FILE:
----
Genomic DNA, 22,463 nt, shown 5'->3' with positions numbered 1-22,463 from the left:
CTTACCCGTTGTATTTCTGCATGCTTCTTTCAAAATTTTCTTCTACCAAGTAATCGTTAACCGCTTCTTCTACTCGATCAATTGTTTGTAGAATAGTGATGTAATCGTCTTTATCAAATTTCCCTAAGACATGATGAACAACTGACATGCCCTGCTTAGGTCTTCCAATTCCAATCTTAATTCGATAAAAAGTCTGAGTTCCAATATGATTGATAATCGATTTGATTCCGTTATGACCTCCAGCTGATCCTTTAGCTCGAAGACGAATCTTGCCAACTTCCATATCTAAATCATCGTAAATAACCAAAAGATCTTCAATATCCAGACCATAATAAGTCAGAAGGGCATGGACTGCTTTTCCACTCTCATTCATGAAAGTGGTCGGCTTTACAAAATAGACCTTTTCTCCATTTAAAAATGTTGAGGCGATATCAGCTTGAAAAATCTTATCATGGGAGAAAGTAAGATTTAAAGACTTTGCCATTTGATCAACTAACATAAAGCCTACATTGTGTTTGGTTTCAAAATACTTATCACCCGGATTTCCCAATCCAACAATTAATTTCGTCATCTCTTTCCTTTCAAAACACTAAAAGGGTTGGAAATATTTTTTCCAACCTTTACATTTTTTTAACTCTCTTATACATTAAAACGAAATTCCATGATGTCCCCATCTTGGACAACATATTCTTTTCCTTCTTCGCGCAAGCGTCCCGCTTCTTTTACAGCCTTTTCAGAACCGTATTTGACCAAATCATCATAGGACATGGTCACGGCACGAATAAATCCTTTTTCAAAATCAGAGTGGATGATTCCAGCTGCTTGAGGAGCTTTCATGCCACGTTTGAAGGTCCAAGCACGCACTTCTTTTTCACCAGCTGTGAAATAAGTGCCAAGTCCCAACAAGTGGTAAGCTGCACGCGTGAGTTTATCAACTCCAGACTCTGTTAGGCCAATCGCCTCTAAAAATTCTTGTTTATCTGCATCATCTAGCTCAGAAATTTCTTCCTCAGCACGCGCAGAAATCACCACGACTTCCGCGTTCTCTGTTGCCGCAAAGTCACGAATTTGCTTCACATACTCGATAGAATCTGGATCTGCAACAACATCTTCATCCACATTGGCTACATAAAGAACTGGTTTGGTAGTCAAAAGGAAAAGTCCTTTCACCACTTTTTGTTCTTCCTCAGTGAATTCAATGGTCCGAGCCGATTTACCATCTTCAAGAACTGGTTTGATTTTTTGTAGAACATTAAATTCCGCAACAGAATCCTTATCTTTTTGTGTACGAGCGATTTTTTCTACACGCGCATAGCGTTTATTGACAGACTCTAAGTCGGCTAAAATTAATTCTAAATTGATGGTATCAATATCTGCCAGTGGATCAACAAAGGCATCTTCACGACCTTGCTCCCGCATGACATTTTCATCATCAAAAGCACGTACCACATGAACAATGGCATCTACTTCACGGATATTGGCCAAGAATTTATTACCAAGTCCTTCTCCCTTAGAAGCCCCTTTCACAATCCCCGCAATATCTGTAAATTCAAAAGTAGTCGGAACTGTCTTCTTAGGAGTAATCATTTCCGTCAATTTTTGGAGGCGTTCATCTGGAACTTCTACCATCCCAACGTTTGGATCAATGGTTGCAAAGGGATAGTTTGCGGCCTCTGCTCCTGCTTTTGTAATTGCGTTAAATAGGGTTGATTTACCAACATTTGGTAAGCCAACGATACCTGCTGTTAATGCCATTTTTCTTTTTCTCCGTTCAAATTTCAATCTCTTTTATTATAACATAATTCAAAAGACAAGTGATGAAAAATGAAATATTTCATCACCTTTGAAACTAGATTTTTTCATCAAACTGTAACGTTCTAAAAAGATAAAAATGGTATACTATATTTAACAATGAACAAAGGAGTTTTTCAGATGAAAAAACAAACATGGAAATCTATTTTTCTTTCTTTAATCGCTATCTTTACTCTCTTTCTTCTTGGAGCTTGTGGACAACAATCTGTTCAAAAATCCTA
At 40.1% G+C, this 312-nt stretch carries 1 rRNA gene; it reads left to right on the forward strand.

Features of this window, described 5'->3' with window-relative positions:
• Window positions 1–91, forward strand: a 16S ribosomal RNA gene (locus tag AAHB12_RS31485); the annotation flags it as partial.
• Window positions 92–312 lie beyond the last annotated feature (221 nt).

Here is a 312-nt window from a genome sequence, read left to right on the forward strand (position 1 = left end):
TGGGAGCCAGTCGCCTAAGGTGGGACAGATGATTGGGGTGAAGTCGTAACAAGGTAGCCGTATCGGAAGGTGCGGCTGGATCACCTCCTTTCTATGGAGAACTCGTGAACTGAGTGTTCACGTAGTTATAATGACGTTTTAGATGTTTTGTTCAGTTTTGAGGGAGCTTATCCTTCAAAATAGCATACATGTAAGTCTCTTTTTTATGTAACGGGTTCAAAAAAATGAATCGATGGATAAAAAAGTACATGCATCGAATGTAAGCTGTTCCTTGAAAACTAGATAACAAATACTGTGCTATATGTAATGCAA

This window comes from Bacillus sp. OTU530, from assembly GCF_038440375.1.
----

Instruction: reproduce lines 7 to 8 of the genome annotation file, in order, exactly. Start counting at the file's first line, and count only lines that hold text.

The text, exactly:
Here is a 312-nt window from a genome sequence, read left to right on the forward strand (position 1 = left end):
TGGGAGCCAGTCGCCTAAGGTGGGACAGATGATTGGGGTGAAGTCGTAACAAGGTAGCCGTATCGGAAGGTGCGGCTGGATCACCTCCTTTCTATGGAGAACTCGTGAACTGAGTGTTCACGTAGTTATAATGACGTTTTAGATGTTTTGTTCAGTTTTGAGGGAGCTTATCCTTCAAAATAGCATACATGTAAGTCTCTTTTTTATGTAACGGGTTCAAAAAAATGAATCGATGGATAAAAAAGTACATGCATCGAATGTAAGCTGTTCCTTGAAAACTAGATAACAAATACTGTGCTATATGTAATGCAA